Über die Regulation endothelialer Funktionen durch reaktive Sauerstoff- und Stickstoffderivate und ihre Bedeutung für die Sepsis
The definition of sepsis includes clinical signs which all are related to endothelial dysfunctions. Infections agents can primarily target endothelial cells. The regulation of vascular permeability and coagulation, the interaction with circulating cells, vasoregulation and oxygen consumption are endothelial dependent. Systematically it is described how reactive oxygen species and reactive nitrogen species act as mediators for these diverse functions. Both reactive oxygen and nitrogen species are well known for their toxic potencies leading to oncosis. Their interaction is very complex. Nitric oxide induced toxic reactions increase in the presence of reactive oxygen species, whereas reactive oxygen species induced toxicity is decreased by low doses of nitric oxide. Apoptosis as opposed to oncosis hardly is induced by exogeneous reactive oxygen or nitrogen species in endothelial cells. However, endogeneous production of reactive oxygen species is more likely to serve proapoptotic functions. Whether patients suffering from sepsis show increased signs of apoptotic endothelium is discussed. Signalling events by low doses of exogeneous reactive oxygen and nitrogen species as well as by endogeneous production in endothelial cells unrelated to death signals are summarized. The known signalling pathways are integrated into specific dysregulated endothelial functions of septic patients. Early interactions of endothelium with infectious agents involve reactive oxygen and nitrogen species. Clinically apparent early signs of septic shock include increased vascular permeability and vasoregulatory disturbance. The involvement of endothelium and reactive oxygen and nitrogen species in these functions is summarized. New data have become available showing that endothelium is able to regulate whole organ oxygen consumption in which reactive oxygen and nitrogen species are involved. These data are discussed. From these in vitro and animal studies it seems evident that endothelial dysfunctions are central features of sepsis. However it remains to be clearly shown that definite endothelial dysfunctions are present and measurable in well defined patient groups, how long these suggested dysfunctions are present or change along the course of septic episodes. The involvement of dysregulated production of reactive oxygen and nitrogen species is most likely.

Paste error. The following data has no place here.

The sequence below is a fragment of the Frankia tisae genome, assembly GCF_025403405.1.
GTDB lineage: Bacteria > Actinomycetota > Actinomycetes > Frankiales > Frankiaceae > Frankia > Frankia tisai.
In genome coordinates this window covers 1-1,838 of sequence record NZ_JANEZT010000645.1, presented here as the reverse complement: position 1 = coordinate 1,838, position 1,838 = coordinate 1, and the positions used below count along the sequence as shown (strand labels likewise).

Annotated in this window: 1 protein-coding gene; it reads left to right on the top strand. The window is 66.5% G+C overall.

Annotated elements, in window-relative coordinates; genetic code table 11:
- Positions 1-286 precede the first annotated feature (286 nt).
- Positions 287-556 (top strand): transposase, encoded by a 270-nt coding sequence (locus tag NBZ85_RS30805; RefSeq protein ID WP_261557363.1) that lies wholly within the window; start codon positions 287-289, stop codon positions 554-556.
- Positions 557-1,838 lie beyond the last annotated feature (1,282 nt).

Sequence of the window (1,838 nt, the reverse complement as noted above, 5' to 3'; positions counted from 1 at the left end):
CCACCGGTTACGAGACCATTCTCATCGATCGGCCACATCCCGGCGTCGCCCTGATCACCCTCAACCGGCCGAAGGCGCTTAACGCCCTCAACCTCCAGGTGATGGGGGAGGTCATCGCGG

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School:Humboldt-Universität zu Berlin
Source Type:Master's Thesis
reactive oxygen species
Date of Publication:06/22/2001